Regulation of thigmotropism in human pathogenic fungi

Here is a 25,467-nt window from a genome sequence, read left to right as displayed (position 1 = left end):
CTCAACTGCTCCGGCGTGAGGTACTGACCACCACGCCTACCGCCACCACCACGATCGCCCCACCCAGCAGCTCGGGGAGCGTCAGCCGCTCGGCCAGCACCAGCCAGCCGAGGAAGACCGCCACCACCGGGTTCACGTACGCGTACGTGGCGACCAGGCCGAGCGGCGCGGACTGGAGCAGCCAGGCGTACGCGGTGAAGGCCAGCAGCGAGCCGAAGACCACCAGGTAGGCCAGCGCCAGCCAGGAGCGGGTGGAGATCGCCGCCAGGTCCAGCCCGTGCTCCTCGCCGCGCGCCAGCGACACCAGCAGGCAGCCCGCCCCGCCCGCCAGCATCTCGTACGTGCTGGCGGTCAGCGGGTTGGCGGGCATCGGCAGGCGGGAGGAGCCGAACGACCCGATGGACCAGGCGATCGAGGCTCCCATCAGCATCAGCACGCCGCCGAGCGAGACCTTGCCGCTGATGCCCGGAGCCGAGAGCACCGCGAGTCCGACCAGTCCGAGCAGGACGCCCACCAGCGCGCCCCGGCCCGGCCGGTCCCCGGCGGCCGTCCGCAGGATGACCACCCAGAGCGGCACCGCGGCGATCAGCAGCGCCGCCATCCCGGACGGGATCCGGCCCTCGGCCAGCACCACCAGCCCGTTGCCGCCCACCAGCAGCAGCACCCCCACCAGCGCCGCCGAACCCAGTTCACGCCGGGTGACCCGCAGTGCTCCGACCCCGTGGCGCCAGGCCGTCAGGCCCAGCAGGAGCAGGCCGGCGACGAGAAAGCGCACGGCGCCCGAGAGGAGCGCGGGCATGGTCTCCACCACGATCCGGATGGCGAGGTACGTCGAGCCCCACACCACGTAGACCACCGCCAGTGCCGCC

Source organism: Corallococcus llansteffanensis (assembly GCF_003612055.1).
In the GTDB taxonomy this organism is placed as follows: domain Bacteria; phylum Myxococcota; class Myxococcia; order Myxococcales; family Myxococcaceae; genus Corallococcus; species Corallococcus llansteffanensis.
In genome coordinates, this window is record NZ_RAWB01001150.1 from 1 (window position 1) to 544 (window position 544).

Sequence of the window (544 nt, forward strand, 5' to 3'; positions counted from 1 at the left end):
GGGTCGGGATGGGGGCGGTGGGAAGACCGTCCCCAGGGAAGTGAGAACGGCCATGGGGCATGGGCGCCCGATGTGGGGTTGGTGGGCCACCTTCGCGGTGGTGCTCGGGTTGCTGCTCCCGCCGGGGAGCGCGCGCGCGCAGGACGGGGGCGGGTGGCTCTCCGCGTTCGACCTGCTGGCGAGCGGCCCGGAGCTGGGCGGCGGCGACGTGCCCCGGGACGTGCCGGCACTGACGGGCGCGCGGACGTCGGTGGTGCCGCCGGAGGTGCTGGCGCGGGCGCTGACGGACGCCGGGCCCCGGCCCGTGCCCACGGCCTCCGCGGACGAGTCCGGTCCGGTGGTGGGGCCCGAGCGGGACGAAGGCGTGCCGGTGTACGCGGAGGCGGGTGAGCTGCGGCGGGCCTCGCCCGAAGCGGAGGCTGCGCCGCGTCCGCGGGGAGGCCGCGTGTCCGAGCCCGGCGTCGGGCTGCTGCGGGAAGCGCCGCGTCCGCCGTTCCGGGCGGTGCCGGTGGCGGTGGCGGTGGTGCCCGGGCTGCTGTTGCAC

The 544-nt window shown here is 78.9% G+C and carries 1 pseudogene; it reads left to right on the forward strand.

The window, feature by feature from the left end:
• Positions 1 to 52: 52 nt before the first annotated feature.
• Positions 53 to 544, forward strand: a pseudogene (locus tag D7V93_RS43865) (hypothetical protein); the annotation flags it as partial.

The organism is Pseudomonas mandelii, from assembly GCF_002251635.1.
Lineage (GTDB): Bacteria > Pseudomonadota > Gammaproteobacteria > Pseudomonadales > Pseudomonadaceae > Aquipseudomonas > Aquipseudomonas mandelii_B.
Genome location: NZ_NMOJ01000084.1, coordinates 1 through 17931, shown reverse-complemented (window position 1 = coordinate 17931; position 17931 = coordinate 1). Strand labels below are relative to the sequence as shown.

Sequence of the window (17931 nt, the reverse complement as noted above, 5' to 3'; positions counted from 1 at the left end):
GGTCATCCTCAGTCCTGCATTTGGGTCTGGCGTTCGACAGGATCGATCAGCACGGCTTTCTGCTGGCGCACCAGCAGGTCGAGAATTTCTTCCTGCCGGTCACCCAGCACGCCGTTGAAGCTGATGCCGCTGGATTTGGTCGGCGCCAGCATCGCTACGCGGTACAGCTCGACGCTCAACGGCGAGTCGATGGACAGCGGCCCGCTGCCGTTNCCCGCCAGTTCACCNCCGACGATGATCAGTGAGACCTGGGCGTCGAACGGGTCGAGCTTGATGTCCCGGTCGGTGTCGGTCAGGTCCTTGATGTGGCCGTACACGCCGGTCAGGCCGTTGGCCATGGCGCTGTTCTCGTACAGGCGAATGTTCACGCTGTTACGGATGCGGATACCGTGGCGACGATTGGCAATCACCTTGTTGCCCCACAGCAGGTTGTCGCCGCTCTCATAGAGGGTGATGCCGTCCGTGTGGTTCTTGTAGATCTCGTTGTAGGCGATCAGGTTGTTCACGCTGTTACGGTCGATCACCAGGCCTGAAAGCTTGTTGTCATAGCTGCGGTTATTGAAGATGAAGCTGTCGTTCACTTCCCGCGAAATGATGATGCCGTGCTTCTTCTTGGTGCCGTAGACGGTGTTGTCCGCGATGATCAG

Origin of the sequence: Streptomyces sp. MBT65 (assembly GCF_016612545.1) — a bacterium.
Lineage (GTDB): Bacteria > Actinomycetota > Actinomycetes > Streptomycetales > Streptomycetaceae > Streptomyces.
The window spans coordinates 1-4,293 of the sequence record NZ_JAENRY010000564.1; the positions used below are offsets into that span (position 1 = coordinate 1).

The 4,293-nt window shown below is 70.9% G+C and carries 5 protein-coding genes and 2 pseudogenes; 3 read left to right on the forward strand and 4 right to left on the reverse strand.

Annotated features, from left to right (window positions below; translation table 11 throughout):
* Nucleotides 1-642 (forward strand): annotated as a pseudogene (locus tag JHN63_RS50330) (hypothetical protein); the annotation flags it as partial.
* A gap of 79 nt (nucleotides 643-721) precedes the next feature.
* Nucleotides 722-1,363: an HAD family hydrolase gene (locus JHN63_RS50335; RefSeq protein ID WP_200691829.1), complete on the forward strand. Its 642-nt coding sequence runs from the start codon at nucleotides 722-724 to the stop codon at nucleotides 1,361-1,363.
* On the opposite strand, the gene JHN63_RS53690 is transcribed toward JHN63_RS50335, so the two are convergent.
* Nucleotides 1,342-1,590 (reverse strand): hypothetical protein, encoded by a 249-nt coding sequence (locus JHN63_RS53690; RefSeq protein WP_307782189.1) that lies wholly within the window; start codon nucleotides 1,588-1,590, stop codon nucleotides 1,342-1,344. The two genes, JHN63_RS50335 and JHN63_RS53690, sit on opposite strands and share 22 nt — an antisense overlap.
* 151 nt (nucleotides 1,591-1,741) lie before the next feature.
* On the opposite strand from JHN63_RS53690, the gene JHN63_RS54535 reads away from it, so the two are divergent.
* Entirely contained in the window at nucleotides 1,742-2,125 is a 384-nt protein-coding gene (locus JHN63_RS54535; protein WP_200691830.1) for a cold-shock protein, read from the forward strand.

Microscopical examination of Candida albicans grown on contoured artificial surfaces provided evidence that hyphae responded thigmotropically to features of the growth substrate. Hyphae of C. albicans followed grooves and ridges on various artificial membranes and penetrated pores of Nucleopore filters. The thigmotropic response in C. albicans was attenuated by gadolinium ions and by verapamil suggesting that calcium uptake may be involved in thigmotropic regulation. Thigmotropism was also observed for the first time in three genera of dermatophytic fungi (Epidermophyton, Trichophyton and Microsporum) and two saprophytic fungi (Mucor mucedo and Neurospora crassa). Therefore thigmotropism may be a general feature of fungal hyphae that must forage for nutrients on surfaces and within solid materials. Since Ca2+ appears to be involved in the regulation of thigmotropism attempts were made to construct strains expressing the Ca2+ sensitive photoprotein aequorin. The apoaequorin d gene was cloned in to C. albicans and S. cerevisiae using the YPB-ADHpt expression vector. Southern analysis indicated low copy number of the plasmid in C. albicans as compared with S. cerevisiae. Aequorin was reconstituted in protein extracts of C. albicans and S. cerevisiae by supplementing them with coelenterazine. The level for C. albicans was ten times higher than for Neurospora crassa, the only filamentous fungus to be transformed with this gene so far. Aequorin was successfully reconstituted in transformed living cells, and the luminescence levels were sufficiently high to be detected when external Ca2+ was added to the growth medium. Transformed C. albicans cells undergoing the dimorphic transition from yeast-to-hyphal form exhibited higher resting levels of luminescence indicating that cells induced to form hyphae have higher [Ca2+] than yeast cells. The work presented in this thesis presents first evidence of construction of strains expressing the luminescence photoprotein aequorin in a pathogenic fungus. This method provides a non-toxic, non-invasive method for monitoring [Ca2+] in C. albicans.